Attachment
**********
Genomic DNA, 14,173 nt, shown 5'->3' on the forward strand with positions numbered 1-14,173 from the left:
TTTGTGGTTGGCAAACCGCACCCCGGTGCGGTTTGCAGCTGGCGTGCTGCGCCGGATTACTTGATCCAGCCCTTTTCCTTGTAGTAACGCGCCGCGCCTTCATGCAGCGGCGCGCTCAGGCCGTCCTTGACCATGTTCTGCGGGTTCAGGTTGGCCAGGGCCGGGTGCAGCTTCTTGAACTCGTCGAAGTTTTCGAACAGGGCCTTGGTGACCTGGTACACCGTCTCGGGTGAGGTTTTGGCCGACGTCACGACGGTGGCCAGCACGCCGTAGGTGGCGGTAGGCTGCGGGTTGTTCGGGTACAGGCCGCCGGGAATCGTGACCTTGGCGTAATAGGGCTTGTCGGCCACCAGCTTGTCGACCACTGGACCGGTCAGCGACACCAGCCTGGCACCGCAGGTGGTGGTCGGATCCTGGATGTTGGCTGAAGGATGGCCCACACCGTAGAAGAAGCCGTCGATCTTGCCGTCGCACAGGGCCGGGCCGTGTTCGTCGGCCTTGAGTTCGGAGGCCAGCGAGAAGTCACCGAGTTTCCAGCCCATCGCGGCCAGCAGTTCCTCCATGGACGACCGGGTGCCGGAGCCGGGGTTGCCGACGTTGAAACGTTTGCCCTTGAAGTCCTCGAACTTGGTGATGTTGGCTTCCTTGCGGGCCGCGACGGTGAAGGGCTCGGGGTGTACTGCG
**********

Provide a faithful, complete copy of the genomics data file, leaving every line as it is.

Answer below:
Genomic DNA, 14,173 nt, shown 5'->3' on the forward strand with positions numbered 1-14,173 from the left:
TTTGTGGTTGGCAAACCGCACCCCGGTGCGGTTTGCAGCTGGCGTGCTGCGCCGGATTACTTGATCCAGCCCTTTTCCTTGTAGTAACGCGCCGCGCCTTCATGCAGCGGCGCGCTCAGGCCGTCCTTGACCATGTTCTGCGGGTTCAGGTTGGCCAGGGCCGGGTGCAGCTTCTTGAACTCGTCGAAGTTTTCGAACAGGGCCTTGGTGACCTGGTACACCGTCTCGGGTGAGGTTTTGGCCGACGTCACGACGGTGGCCAGCACGCCGTAGGTGGCGGTAGGCTGCGGGTTGTTCGGGTACAGGCCGCCGGGAATCGTGACCTTGGCGTAATAGGGCTTGTCGGCCACCAGCTTGTCGACCACTGGACCGGTCAGCGACACCAGCCTGGCACCGCAGGTGGTGGTCGGATCCTGGATGTTGGCTGAAGGATGGCCCACACCGTAGAAGAAGCCGTCGATCTTGCCGTCGCACAGGGCCGGGCCGTGTTCGTCGGCCTTGAGTTCGGAGGCCAGCGAGAAGTCACCGAGTTTCCAGCCCATCGCGGCCAGCAGTTCCTCCATGGACGACCGGGTGCCGGAGCCGGGGTTGCCGACGTTGAAACGTTTGCCCTTGAAGTCCTCGAACTTGGTGATGTTGGCTTCCTTGCGGGCCGCGACGGTGAAGGGCTCGGGGTGTACTGCG